Epic Games earns a BAFTA Special Award for its 'huge contribution' to the industry

BAFTA, the British Academy of Film and Television Arts, will honor Epic Games with a Special Award recognizing its growth from its founding in 1991 to "world-renowned industry leader and innovator." Epic is responsible for games including the Gears of War series and Fortnite, and also the massively popular Unreal Engine that's powered some of the biggest games of the past two decades. 

"We are delighted to present this year’s Special Award to Epic Games. Having powered the creativity and imaginations of development teams of all sizes over the years—many of whom have gone on to win BAFTAs—it’s right to mark their huge contribution with this Special Award as part of BAFTA’s commitment to celebrating and promoting the very best in games," BAFTA Games Committee chair Dr. Jo Twist said. "Epic is at the forefront of the evolution of the global games industry and the impact of their innovation is undeniable."

Unlike regular BAFTA award categories, Special Awards are given irregularly, to recognize broad contributions to the industry. Previous winners include Sam Houser and Leslie Benzies of Rockstar Games, Markus "Notch" Persson, Amy Hennig, Brenda Romero, Brandon Beck and Marc Merrill of Riot Games, and Nolan North.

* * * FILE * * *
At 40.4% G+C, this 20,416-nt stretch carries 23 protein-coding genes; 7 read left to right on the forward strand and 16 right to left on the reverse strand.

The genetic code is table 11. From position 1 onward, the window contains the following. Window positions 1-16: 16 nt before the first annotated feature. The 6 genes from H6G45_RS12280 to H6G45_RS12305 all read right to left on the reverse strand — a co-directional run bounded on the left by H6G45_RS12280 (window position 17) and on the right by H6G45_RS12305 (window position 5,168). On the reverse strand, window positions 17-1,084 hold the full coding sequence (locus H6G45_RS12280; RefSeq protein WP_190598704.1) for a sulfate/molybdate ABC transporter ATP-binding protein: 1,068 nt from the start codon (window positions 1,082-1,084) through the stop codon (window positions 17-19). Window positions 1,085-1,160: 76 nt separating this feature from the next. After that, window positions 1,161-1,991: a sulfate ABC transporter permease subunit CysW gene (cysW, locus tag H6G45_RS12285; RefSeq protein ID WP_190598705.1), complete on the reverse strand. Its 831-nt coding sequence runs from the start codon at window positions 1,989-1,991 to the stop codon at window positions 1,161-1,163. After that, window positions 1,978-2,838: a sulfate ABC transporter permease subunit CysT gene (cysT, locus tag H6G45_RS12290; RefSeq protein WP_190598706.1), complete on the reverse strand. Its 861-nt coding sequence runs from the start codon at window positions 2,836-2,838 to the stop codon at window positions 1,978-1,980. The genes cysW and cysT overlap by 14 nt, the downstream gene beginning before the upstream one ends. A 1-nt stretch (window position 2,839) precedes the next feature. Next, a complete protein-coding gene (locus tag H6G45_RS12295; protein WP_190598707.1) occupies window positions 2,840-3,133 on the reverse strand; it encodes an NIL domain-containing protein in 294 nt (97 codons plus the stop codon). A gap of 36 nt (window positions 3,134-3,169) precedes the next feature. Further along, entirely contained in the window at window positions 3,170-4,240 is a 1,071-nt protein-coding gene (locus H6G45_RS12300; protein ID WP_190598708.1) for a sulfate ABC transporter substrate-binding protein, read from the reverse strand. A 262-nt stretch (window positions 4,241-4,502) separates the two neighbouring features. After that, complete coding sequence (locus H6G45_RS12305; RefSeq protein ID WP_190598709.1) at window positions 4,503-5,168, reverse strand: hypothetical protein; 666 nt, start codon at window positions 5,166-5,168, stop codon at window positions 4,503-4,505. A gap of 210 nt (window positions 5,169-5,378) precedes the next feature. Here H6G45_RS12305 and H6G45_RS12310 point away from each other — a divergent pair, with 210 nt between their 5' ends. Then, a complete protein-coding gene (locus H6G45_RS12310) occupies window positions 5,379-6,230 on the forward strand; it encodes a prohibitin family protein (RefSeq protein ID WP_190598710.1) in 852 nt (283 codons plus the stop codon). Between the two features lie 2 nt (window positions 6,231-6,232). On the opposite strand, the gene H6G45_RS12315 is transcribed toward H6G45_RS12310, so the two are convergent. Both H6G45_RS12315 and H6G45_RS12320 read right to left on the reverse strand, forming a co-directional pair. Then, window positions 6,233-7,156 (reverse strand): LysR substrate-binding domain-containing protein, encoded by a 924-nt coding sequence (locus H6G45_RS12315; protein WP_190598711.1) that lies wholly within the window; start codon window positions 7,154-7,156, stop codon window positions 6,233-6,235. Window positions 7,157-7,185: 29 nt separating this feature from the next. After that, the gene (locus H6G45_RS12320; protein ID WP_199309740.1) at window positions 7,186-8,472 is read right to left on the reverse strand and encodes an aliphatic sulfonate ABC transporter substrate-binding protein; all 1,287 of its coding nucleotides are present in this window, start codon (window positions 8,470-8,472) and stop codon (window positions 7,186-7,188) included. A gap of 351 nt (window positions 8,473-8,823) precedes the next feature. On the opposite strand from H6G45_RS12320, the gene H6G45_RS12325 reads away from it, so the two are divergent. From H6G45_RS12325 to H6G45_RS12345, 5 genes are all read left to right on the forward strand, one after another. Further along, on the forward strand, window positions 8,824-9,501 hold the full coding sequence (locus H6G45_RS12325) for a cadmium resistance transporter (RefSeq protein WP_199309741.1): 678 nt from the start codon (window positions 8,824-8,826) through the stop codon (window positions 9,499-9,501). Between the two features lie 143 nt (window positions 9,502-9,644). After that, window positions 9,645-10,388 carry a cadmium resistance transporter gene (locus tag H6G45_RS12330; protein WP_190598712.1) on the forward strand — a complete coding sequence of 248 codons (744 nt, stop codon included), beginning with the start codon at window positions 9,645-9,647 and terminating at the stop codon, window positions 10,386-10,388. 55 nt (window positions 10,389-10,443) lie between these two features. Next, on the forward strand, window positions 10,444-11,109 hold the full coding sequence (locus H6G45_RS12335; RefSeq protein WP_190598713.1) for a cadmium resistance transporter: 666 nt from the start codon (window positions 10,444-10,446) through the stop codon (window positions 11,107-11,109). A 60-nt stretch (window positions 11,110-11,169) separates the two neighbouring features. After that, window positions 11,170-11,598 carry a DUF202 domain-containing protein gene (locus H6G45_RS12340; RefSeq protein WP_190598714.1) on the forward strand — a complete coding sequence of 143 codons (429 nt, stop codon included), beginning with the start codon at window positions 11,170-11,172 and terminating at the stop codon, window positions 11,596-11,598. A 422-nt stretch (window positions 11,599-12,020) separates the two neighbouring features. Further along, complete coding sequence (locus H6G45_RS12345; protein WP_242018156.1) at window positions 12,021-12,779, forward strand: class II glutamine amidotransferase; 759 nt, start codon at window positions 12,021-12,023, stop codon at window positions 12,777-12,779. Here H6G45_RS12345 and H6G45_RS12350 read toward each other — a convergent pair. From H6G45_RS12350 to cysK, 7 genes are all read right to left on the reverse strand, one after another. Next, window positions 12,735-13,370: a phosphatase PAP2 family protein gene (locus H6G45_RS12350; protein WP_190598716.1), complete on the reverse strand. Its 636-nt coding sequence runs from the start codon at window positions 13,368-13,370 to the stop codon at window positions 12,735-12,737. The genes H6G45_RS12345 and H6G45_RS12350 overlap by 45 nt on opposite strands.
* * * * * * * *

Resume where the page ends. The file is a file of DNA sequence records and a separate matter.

The award will be accepted on behalf of Epic by founder and CEO Tim Sweeney. "All of us at Epic Games are honored that BAFTA has awarded Unreal Engine for excellence in technology, and we share this recognition with our partners and the creative community," Sweeney said. 

The BAFTA Special Award will be presented on June 12, during the E3 convention in Los Angeles.   

Andy Chalk

Andy has been gaming on PCs from the very beginning, starting as a youngster with text adventures and primitive action games on a cassette-based TRS80. From there he graduated to the glory days of Sierra Online adventures and Microprose sims, ran a local BBS, learned how to build PCs, and developed a longstanding love of RPGs, immersive sims, and shooters. He began writing videogame news in 2007 for The Escapist and somehow managed to avoid getting fired until 2014, when he joined the storied ranks of PC Gamer. He covers all aspects of the industry, from new game announcements and patch notes to legal disputes, Twitch beefs, esports, and Henry Cavill. Lots of Henry Cavill.